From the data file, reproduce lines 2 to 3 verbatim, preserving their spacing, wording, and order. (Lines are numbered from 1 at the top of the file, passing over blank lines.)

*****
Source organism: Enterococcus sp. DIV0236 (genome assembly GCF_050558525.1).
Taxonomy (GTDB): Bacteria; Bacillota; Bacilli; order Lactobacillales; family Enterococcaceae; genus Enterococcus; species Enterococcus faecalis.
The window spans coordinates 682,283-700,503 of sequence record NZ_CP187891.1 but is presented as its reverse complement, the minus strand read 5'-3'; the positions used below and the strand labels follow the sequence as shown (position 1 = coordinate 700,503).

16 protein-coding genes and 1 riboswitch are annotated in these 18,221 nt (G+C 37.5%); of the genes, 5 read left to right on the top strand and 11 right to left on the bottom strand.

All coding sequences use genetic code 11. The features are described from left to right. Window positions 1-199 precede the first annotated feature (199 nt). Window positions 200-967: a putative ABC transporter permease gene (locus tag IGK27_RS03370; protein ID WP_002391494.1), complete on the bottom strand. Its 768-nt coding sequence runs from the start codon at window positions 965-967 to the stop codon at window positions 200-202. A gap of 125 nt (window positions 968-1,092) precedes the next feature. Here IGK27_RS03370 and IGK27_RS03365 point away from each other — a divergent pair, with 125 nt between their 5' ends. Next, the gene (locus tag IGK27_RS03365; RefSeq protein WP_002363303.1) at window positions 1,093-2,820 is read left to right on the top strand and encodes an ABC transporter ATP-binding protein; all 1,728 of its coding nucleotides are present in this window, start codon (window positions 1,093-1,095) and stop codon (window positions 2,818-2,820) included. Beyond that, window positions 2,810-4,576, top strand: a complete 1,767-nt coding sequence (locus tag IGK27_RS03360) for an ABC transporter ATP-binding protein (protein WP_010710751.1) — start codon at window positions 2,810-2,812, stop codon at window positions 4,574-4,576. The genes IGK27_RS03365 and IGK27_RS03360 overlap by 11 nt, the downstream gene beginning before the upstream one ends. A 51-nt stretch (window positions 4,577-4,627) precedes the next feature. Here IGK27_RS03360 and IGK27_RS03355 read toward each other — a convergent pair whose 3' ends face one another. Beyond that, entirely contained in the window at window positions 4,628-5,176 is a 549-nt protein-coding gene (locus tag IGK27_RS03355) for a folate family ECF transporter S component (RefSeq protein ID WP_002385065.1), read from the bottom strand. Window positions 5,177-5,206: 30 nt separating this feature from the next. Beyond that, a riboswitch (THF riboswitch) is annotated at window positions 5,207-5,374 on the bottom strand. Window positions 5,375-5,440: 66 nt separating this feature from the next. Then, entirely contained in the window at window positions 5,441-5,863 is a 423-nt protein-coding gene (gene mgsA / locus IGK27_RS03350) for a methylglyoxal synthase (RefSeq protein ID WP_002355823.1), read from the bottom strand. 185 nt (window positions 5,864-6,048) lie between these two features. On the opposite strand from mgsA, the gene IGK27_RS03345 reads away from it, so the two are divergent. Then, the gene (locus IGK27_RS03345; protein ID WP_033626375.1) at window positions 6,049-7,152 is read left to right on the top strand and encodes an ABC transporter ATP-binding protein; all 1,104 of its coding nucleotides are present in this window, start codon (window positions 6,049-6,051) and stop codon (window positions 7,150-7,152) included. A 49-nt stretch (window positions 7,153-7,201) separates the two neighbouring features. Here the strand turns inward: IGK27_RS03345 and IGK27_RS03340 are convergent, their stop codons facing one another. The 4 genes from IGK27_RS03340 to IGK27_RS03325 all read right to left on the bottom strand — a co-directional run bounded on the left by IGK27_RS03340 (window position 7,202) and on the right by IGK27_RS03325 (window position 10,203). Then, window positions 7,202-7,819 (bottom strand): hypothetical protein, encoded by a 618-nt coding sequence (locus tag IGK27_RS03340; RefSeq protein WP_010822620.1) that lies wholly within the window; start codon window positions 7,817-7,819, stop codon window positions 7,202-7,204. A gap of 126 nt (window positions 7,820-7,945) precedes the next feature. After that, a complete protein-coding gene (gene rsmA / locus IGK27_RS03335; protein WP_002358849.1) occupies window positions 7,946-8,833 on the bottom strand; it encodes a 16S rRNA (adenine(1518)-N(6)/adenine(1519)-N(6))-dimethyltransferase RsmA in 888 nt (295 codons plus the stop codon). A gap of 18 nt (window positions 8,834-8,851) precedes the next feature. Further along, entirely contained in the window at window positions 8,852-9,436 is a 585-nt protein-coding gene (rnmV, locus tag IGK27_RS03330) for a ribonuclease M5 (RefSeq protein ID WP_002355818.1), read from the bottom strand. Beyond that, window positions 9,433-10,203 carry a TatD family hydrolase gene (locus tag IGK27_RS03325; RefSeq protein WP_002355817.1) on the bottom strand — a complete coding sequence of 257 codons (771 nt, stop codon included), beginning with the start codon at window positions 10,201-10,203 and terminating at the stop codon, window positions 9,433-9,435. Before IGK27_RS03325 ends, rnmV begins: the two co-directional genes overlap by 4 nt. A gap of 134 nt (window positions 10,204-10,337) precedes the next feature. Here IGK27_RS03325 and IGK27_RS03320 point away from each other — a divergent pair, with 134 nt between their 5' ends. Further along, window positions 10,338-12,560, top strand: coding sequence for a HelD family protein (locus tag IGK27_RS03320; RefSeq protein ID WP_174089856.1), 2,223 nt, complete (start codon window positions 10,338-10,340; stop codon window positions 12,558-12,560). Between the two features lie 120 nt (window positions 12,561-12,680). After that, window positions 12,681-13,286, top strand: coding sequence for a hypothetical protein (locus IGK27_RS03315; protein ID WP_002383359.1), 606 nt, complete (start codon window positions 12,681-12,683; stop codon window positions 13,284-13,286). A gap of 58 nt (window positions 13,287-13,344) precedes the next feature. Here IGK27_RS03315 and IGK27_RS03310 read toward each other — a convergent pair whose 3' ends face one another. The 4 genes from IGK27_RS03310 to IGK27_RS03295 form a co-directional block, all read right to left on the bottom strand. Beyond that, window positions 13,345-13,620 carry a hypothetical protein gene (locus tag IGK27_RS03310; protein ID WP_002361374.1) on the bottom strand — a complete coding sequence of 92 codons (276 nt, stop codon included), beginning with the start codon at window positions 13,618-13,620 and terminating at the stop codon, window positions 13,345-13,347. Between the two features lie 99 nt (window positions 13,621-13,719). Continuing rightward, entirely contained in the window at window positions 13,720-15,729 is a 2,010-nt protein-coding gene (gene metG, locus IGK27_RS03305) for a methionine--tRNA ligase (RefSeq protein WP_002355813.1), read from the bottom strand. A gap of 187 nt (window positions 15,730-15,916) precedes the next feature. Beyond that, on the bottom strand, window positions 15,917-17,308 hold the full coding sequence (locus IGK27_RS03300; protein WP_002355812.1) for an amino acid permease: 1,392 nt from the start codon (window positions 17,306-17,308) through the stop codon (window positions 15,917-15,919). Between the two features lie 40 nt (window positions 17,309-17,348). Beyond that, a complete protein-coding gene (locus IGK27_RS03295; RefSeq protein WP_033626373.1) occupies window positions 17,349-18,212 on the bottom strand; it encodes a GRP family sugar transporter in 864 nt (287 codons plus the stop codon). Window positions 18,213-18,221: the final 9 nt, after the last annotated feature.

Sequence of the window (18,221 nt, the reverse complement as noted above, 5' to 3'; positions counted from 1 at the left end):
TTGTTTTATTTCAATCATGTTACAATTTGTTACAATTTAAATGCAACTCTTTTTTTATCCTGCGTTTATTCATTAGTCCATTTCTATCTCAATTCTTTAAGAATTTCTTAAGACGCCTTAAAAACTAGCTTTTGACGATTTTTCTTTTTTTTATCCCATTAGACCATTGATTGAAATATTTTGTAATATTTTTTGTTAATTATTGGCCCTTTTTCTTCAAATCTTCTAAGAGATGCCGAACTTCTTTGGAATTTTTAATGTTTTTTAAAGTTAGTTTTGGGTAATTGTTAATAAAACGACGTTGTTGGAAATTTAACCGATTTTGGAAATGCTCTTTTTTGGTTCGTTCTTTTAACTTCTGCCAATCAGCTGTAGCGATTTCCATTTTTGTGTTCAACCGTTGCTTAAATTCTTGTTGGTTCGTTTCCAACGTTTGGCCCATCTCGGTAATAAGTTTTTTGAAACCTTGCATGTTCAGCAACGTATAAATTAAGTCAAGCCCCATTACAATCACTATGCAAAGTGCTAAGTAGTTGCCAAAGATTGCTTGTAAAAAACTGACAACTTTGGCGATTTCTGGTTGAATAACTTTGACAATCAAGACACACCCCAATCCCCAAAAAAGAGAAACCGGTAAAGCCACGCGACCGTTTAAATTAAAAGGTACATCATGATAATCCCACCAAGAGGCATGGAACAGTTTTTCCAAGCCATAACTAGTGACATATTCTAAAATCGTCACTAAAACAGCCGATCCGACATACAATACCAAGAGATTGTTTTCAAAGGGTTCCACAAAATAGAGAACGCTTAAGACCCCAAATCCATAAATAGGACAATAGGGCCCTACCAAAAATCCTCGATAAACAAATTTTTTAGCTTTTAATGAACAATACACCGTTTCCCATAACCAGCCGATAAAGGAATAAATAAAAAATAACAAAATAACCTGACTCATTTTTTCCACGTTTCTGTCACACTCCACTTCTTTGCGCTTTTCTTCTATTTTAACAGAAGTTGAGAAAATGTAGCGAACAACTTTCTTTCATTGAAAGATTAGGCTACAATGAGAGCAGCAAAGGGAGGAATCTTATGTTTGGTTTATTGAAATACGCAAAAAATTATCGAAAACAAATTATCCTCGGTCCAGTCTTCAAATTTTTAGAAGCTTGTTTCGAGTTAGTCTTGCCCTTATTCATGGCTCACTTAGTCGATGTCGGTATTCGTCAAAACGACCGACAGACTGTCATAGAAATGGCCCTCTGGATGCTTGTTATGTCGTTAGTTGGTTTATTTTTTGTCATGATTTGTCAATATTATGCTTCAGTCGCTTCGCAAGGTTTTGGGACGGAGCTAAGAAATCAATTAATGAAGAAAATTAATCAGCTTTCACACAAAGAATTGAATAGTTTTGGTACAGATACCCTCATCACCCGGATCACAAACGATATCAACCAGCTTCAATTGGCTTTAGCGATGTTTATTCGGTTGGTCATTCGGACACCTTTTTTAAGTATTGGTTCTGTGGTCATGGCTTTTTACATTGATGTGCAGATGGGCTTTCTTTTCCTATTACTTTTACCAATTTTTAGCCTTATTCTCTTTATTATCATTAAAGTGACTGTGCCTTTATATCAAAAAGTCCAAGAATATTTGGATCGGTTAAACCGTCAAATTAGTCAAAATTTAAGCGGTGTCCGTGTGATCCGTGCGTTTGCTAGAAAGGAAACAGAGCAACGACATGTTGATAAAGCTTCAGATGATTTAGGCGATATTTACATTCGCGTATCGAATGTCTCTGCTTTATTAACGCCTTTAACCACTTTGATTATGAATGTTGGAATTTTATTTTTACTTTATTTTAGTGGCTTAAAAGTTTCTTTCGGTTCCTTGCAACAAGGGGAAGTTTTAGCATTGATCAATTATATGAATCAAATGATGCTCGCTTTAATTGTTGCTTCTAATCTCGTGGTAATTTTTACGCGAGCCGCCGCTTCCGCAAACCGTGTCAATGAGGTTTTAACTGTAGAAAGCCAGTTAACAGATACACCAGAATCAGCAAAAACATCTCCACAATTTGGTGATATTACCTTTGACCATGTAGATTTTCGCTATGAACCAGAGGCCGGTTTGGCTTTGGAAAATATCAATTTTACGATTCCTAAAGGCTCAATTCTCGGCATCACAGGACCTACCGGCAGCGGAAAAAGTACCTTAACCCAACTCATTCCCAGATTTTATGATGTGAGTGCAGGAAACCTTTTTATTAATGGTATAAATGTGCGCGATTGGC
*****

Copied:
Taxonomy (GTDB): Bacteria; Bacillota; Bacilli; order Lactobacillales; family Enterococcaceae; genus Enterococcus; species Enterococcus faecalis.
The window spans coordinates 682,283-700,503 of sequence record NZ_CP187891.1 but is presented as its reverse complement, the minus strand read 5'-3'; the positions used below and the strand labels follow the sequence as shown (position 1 = coordinate 700,503).